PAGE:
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Java I/O  RSS feed

 
Jit Gupta
Greenhorn
Posts: 26
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I am new to Java and presently going through I/O chapter. However, I am totally at loss and confused. There are so many classes and methods. Could some of you can advice what to learn about I/O and relevant classes and methods? Moreover, I have noticed that Sun Java programmer certification objective does not cover I/O. Am I correct?
I would really appreciate your help!
 
Kathy Sierra
Cowgirl and Author
Rancher
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Howdy! Well, you're right on all counts... there are a gazillion I/O classes (even not counting the NIO classes which -- if you're new -- you shouldn't worry about now.) And you're also right that there are *no* I/O classes on the 1.4 programmer's exam.
The good news about I/O is that you can learn just a few classes and do 90% of what you'd need to do. Most of the rest are so that you can mix and match and get whatever you might need by combining classes together.
So, which are those *few*? Well, everyone has their own, but I'll give you a couple to start with for files:
To read text from a file:
=================
File myFile = new File("MyWonderfulText.txt");
// we've got a reference to a File, but now we want to get at the content IN the file
FileReader fileReader = new FileReader(myFile);
// that will do, but it'll be more efficient if we use a buffer so that we can read a bunch of stuff in at a time
BufferedReader reader = new BufferedReader(fileReader);
String line = null;
while ((line = reader.readLine()) != null) {
System.out.println(line);
}
// then don't forget to close! You only have to close the top of the stream -- the thing you're actually calling methods on, and it will close all of the others you 'chained' to it.
reader.close();
// and don't forget that EVERYTHING needs to be in a try/catch.
==============
To WRITE to a String to a text file (it's almost the opposite)
FileWriter writer = new FileWriter("Foo.txt");
writer.write("Hello foo!");
writer.close();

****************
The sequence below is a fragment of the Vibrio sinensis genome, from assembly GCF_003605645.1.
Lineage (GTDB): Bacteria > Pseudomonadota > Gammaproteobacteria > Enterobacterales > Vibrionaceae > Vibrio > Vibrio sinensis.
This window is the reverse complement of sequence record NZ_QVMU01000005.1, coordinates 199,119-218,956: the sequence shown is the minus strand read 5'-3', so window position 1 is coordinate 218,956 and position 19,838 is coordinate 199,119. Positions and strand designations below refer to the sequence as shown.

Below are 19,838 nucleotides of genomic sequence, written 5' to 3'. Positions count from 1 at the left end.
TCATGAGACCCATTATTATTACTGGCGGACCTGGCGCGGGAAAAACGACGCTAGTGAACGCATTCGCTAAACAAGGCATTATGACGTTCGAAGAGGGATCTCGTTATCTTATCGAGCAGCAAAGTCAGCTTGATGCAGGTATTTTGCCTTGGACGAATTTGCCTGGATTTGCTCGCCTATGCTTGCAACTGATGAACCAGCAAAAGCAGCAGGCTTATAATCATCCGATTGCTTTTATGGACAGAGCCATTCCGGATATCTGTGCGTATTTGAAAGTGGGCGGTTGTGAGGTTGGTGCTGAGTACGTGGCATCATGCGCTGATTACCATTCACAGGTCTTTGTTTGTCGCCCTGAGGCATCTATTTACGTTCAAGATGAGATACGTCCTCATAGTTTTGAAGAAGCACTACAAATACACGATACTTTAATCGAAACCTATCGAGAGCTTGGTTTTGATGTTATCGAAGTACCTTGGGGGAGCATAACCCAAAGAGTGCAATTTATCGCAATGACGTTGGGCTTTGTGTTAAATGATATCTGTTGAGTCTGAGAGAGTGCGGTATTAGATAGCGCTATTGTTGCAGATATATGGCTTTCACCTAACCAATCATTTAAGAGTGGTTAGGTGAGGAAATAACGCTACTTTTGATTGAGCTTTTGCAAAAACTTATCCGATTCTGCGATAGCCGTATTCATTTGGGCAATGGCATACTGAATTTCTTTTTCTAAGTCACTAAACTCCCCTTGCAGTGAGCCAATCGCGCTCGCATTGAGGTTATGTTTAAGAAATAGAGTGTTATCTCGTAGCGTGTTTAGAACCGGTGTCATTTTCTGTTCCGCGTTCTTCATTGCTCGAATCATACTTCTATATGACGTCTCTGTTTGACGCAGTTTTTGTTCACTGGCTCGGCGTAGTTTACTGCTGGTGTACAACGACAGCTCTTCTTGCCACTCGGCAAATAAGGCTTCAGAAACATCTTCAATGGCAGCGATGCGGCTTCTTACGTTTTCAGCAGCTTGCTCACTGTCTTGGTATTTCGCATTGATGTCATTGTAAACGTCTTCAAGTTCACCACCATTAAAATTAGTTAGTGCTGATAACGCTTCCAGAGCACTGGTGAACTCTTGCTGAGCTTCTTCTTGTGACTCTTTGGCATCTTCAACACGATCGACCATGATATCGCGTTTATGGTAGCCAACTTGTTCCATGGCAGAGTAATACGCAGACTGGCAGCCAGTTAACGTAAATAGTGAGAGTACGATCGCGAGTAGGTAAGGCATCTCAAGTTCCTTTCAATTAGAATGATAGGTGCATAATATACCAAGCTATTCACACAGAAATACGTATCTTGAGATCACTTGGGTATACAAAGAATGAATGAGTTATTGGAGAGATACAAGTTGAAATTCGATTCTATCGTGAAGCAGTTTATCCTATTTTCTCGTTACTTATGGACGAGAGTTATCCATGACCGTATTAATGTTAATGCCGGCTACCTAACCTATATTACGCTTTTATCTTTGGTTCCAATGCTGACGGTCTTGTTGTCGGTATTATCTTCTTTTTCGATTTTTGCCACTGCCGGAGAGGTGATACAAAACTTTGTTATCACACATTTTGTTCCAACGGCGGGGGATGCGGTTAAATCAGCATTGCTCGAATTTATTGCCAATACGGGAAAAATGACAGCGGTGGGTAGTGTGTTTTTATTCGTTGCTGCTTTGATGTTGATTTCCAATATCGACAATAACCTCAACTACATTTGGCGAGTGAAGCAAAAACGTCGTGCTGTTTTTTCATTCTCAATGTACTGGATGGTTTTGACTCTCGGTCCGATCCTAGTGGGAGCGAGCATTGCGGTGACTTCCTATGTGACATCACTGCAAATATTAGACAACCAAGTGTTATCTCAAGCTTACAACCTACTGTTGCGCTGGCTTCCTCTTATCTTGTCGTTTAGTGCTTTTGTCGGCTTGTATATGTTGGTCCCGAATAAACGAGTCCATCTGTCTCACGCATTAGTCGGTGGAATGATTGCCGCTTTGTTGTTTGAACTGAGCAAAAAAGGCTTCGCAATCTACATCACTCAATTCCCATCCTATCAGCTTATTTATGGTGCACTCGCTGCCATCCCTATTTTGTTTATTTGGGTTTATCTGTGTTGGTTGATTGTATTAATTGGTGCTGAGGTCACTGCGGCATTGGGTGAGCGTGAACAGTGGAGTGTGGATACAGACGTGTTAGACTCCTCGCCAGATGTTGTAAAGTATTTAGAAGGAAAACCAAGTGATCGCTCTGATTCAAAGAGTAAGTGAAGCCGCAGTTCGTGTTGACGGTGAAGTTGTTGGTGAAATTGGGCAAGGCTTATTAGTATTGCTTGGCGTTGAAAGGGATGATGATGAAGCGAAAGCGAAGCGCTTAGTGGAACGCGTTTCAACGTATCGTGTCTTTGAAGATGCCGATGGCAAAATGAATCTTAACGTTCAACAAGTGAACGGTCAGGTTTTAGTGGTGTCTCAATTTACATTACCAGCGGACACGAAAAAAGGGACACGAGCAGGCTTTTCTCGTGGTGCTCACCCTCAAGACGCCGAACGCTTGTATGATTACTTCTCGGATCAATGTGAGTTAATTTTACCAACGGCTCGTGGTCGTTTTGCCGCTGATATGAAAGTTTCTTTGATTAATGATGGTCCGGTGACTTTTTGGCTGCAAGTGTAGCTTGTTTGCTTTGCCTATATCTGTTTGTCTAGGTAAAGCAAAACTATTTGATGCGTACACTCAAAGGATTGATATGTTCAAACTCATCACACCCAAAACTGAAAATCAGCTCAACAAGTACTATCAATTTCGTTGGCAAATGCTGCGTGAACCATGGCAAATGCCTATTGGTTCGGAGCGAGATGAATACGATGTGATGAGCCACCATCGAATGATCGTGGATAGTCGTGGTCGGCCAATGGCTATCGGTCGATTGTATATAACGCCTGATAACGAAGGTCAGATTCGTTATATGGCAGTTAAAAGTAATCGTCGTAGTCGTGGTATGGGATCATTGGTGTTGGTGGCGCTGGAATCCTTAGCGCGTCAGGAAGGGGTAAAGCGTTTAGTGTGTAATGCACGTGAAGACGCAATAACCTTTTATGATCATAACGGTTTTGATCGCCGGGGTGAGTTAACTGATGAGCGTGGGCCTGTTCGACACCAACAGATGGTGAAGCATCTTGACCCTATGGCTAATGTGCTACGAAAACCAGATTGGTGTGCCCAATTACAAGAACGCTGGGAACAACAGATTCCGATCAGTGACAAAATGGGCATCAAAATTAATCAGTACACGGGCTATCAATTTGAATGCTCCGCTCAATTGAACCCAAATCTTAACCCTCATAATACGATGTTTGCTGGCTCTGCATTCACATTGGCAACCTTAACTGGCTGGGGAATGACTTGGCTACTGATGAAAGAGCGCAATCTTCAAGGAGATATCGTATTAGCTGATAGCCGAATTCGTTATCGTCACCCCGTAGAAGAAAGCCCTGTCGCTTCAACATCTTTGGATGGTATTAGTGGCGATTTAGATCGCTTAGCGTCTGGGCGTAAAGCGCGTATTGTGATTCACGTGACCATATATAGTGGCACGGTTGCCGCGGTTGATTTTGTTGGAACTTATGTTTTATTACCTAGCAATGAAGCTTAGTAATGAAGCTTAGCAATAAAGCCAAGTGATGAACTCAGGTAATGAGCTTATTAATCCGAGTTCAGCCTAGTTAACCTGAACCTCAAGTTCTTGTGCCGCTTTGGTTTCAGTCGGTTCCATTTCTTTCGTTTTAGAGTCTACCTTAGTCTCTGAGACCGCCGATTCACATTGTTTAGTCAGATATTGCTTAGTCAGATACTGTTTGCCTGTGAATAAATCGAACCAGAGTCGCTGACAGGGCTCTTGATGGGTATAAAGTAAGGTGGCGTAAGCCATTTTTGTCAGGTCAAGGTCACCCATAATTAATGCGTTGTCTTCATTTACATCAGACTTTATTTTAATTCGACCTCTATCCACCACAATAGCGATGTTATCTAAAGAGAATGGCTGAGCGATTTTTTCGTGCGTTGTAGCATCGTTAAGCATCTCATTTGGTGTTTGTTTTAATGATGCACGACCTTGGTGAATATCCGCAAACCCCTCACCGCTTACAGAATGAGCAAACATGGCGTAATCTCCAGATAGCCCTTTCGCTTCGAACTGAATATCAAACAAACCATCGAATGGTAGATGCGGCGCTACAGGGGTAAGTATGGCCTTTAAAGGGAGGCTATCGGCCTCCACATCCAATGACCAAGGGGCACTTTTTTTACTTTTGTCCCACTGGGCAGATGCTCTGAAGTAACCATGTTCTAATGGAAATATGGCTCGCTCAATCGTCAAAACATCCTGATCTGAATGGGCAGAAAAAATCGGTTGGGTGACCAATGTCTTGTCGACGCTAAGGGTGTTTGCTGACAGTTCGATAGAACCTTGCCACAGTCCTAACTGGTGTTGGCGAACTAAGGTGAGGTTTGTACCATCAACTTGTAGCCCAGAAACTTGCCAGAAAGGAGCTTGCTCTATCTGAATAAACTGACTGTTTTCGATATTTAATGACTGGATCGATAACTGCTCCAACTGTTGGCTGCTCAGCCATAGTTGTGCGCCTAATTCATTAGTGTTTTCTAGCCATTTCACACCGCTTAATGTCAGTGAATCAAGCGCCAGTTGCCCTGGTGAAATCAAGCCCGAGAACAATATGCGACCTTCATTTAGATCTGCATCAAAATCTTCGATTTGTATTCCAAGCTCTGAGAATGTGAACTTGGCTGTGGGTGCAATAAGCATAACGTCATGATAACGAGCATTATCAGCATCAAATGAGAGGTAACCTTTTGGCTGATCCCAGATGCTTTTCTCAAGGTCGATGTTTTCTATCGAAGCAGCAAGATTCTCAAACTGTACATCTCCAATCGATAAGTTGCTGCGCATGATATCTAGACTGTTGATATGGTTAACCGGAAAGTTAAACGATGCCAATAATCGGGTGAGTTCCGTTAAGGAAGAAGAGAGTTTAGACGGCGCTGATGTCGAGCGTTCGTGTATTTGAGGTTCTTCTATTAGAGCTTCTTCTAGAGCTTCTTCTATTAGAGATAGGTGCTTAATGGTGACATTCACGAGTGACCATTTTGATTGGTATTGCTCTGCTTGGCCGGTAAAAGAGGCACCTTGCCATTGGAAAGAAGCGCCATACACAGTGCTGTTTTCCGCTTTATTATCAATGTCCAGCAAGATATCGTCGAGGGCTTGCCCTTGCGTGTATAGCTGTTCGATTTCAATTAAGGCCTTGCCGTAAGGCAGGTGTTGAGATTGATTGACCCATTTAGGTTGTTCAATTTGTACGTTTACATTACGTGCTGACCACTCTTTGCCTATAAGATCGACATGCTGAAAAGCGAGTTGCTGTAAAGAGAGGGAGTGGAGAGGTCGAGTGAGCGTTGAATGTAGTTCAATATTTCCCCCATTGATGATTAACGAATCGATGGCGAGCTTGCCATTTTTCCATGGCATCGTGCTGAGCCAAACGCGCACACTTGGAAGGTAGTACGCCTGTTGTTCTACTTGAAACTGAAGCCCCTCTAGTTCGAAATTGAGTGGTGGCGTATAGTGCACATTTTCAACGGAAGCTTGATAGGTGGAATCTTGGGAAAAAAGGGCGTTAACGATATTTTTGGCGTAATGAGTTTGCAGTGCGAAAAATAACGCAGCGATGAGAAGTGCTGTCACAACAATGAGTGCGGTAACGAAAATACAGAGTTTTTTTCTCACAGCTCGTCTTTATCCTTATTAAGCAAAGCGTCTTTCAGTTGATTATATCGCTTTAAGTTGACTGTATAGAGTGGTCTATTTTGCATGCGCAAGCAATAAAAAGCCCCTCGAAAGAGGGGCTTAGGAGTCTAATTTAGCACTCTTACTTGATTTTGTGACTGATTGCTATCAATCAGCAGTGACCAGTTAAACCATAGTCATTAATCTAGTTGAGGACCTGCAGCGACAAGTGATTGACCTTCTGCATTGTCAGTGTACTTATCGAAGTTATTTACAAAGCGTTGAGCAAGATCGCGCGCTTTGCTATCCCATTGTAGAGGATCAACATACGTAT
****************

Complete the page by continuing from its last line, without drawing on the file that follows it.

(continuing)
Or, chain a buffered writer onto the end of a file writer (which is linked directly to your file...)
BufferedWriter buffWrite = new BufferedWriter(new FileWriter(aFile));
buffWrite.write(....)
====================
Here are a few you might want to look at:
FileWriter
BufferedWriter
FileReader
BufferedReader
File
Or, if you do object serialization:
ObjectInputStream
ObjectOutputStream
One cool thing about java networking is that it's just like the I/O you've been using...
(don't worry about the networking here; this is just to point out how I/O-ish it is)

Socket s = new Socket("127.0.0.1", 4242);
InputStreamReader streamReader = new InputStreamReader(s.getInputStream());
BufferedReader reader = new BufferedReader(streamReader);
String advice = reader.readLine();
reader.close();
cheers,
Kathy
 
Dirk Schreckmann
Sheriff
Posts: 7023
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And if you want to start to get good at this fancy I/O stuff, then I'd suggest a good reading of Sun's Java Tutorial on the subject, I/O: Reading and Writing (but no 'rithmetic), and that you spend some time over in the I/O forum, where I'm moving this thread to, now.
 
Jit Gupta
Greenhorn
Posts: 26
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Thanks Kathy and Dirk. Actually, I am reading from a book(Java2 A beginner's(?) guide), where there are too many lessons on how to read binary data and also byte data stream. I was confused.
Once again thanks very much!
 
Pradeep bhatt
Ranch Hand
Posts: 8933
Firefox Browser Java Spring
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The new java nio API allows us read /write in blocks rather a single byte.
What about BufferedReader? Does it buffer bytes by reading them one by one?
 
jason adam
Chicken Farmer ()
Ranch Hand
Posts: 1932
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Honestly Jit, I wouldn't try wrapping your head around reading and writing bytes until the time that you find you need to. There are so many other classes that allow you to deal with data in a format that makes sense, that at least in my experience it is very rare to need to dig down to the byte level. Take Kathy and Dirk's advice, focus on the simpler I/O and then you'll find the rest pretty much has the same mannerisms.
While I'm not a fan of some of Sun's tutorials, their I/O one is one of the best out there!
 
It is sorta covered in the JavaRanch Style Guide.
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